Tuesday, 7 March 2017

Donald Trump Removes Priority Clause For Christians In New Travel Ban


President Donald Trump on Monday, March 6, 2017 retreated behind closed doors as he re-issued his travel ban executive order with significant concessions adopted after his first directive was halted by a firestorm of controversy and a fusillade of legal actions.
The new order exempts existing visa holders from travel limits and removes Iraq from the list of seven Muslim-majority countries whose citizens Trump barred from entering the U.S. in a hastily signed and chaotically implemented order issued just a week after he took office.

Reporters and press photographers were excluded as Trump signed the new directive Monday, although the White House released a photo on social media. Trump dispatched three members of his Cabinet officials to tout the new ban at a brief appearance before journalists a few blocks away, although no questions were taken there either.
“It is the president’s solemn duty to protect the American people and with this order, President Trump is exercising his authority to keep our people safe,” Secretary of State Rex Tillerson declared.
“Today’s executive order…will make America more secure and address long overdue concerns about the security of our immigration system,” Secretary of Homeland Security John Kelly added. “We must undertake a rigorous review and are undertaking a rigorous review of our immigration vetting programs to increase our confidence in the decisions we make relative to visitors and immigrants that travel to the United States. We cannot risk the prospect of malevolent actors using our immigration system to take American lives.”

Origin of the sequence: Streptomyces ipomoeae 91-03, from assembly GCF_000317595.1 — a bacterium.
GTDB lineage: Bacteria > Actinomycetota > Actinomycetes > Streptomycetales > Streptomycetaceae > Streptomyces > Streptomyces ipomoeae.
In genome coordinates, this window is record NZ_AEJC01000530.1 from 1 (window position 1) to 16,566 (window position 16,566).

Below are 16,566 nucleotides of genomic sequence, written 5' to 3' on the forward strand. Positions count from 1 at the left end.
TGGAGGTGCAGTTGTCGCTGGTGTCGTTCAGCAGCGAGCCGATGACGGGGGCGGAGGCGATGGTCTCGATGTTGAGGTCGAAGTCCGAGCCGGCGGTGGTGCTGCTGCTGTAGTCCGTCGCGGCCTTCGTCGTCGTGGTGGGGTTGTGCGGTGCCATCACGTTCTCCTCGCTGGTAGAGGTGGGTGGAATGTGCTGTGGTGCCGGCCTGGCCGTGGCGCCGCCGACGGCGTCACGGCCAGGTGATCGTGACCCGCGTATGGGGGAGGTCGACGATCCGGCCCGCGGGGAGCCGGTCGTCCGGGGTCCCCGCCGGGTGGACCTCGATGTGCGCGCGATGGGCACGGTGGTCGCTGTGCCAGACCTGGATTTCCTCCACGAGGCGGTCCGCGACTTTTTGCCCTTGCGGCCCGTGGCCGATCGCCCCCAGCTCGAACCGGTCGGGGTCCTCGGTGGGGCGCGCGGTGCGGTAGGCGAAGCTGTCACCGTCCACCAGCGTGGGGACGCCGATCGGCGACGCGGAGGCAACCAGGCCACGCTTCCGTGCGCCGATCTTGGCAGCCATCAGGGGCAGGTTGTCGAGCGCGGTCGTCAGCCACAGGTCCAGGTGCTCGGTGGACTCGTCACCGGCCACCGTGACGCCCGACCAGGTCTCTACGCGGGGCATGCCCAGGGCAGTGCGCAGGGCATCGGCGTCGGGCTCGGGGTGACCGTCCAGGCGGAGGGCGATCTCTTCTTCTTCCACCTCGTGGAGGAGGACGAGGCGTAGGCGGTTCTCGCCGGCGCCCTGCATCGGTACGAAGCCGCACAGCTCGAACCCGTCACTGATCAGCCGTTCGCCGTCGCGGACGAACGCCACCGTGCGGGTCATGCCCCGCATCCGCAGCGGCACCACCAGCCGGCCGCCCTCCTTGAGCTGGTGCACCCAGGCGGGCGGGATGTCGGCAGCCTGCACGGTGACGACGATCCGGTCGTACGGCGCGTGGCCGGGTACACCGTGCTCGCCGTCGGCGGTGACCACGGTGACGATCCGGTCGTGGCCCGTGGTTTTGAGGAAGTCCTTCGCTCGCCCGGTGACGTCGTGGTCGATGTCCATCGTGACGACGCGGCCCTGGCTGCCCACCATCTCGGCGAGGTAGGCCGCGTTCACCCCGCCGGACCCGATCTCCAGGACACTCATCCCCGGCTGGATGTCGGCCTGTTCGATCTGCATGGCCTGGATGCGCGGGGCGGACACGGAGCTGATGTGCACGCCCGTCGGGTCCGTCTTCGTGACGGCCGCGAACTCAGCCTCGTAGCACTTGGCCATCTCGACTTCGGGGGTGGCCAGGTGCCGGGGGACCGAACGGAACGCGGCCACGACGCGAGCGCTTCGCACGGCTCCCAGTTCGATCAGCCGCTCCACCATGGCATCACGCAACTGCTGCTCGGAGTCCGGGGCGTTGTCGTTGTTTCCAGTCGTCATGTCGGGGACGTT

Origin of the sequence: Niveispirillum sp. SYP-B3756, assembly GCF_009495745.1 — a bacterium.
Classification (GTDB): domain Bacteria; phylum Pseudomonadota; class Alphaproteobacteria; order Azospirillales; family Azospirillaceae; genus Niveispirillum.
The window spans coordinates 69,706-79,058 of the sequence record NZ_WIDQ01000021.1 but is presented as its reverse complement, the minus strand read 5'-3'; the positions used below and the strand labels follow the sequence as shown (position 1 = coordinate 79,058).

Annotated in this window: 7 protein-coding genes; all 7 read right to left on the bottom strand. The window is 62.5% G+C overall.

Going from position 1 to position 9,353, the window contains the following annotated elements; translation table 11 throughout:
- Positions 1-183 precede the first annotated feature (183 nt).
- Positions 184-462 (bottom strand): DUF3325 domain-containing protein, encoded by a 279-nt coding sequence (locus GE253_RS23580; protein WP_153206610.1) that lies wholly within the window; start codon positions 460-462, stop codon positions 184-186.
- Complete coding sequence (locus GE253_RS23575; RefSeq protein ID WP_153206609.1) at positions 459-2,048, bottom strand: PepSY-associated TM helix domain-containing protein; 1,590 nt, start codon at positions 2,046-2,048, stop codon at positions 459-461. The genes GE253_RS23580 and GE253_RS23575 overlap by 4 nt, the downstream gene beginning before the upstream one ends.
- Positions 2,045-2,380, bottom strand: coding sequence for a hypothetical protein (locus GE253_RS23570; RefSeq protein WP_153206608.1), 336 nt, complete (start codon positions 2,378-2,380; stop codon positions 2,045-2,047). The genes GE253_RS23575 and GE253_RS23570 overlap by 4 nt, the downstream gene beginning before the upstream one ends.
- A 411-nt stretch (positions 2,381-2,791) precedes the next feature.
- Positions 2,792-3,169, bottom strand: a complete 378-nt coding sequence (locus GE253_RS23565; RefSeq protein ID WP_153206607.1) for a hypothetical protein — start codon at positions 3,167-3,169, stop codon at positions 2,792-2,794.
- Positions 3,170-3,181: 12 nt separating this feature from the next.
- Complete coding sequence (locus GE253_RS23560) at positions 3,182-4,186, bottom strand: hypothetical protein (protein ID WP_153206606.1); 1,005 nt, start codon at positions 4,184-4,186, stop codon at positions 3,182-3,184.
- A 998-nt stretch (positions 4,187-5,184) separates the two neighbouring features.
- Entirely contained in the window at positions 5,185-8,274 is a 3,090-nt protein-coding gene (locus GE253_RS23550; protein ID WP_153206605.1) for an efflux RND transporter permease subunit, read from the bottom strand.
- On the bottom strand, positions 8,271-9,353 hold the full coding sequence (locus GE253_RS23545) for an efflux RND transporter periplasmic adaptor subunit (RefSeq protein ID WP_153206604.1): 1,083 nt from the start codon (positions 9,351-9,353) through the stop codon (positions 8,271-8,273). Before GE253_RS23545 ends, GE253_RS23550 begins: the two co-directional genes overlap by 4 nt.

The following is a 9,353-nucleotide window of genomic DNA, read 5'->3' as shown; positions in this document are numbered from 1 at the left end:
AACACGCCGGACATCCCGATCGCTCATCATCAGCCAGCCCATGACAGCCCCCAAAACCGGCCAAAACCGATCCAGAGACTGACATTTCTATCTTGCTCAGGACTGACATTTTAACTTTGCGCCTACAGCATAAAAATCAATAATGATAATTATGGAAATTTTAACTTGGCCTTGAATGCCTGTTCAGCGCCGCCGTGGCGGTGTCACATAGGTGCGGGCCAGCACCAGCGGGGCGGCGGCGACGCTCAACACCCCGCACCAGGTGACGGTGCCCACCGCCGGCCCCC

Many of the changes are designed to help the new order avoid the fate of Trump’s first directive, which was effectively blocked by a series of court rulings.
The new order will put a 90-day hold on issuance of visas to citizens of six countries: Iran, Libya, Somalia, Sudan, Syria and Yemen. It also stops refugee admissions worldwide for 120 days.
Attorney General Jeff Sessions said Justice Department lawyers will vigorously defend the new order, which he insisted is well within Trump’s authority.
“The Department of Justice believes that this executive order, just as the first executive order, is a lawful and proper exercise of presidential authority,” Sessions said at the joint appearance with Tillerson and Kelly.
The revised directive also removes language that appeared to give priority to Christian refugees applying from predominantly Muslim countries. That passage was part of what courts seized on to conclude that Trump’s original order was a thinly-veiled version of the “Muslim ban” Trump repeatedly discussed on the campaign trail.

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